The rarer of the two main classes of Tongan ngatu (barkcloth). Ngatu ‘uli is ‘black’ Tongan cloth, made and worn exclusively by chiefly people in Tongan history, and used for a range of purposes at the funerals of high chiefs. The fabric is rubbed with patterns in light brown koka on its one or two under-layers in the same manner as ngatu tāhina, but then its upper layer is heavily glazed a deep, glossy black with koka into which copious quantities of Candlenut soot have been mixed. A range of named sub-types of ngatu ‘uli exist, largely based on their dominant motif: Those not dealt with separately here, but which are well-known and may be identified from the literature, include Amoamokofe, Aotapu, Manulua (the vane swastika), Potu‘uamanuka, Sisi, Tatautuisipi, Tokelau Feletoa, Ve‘etuli and ‘Alolua, among others. All of these motifs also occur on ngatu tāhina, and Veys (2017) has noted that the classification of some fabrics as ngatu ‘uli or ngatu tāhina may have been contextual and subjective; that said, it often seems that a single motif tends to have a dominant role in the realization of ngatu ‘uli, while ngatu tāhina appear to mix a range of different kupesi.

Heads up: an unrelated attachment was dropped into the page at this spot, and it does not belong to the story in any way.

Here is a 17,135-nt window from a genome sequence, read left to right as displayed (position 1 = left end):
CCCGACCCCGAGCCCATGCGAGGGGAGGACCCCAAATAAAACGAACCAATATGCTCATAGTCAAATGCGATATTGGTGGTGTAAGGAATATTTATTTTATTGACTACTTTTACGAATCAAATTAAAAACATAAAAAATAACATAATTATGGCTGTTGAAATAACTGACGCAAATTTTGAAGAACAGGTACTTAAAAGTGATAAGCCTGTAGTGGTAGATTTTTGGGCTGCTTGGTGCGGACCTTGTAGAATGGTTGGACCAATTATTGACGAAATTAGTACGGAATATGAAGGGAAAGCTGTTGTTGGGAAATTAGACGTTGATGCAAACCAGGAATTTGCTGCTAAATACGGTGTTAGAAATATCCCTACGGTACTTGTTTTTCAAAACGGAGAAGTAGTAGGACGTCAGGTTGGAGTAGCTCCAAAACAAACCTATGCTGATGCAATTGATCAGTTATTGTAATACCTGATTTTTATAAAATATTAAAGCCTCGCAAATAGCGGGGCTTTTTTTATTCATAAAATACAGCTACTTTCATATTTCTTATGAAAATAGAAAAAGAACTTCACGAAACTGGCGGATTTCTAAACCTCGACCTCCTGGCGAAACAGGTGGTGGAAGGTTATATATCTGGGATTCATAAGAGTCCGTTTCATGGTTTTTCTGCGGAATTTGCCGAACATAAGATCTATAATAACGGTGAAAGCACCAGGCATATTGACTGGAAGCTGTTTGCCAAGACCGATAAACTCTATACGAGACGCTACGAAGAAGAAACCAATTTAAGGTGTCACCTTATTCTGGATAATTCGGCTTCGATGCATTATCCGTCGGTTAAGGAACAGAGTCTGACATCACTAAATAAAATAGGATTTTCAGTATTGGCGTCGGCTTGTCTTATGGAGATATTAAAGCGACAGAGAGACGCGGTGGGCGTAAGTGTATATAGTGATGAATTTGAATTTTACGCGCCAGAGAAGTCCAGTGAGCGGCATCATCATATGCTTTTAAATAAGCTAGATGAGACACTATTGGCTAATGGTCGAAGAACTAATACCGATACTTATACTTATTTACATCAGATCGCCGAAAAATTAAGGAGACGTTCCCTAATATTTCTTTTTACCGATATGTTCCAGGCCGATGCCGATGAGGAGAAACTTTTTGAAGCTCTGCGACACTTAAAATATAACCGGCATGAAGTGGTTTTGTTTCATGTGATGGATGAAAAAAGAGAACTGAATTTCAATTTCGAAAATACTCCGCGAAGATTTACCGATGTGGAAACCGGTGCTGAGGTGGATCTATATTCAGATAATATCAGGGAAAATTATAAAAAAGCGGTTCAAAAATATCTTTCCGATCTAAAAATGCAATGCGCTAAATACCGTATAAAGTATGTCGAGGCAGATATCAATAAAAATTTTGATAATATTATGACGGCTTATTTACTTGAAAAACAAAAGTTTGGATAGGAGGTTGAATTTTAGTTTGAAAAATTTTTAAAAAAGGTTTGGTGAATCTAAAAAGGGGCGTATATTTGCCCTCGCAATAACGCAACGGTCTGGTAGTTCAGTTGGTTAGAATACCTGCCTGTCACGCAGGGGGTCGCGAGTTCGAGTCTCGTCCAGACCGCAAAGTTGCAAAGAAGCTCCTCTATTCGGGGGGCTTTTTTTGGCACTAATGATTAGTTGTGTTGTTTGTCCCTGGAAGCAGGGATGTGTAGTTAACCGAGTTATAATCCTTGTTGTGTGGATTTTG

- Veys, F.W. (2017). Unwrapping Tongan barkcloth: encounters, creativity and female agency. London, New York: Bloomsbury
- Churchward, C. M. (1959). Tongan dictionary (Tongan-English and English-Tongan). Tonga: Government Printing Press
Entry created on 28 August 2020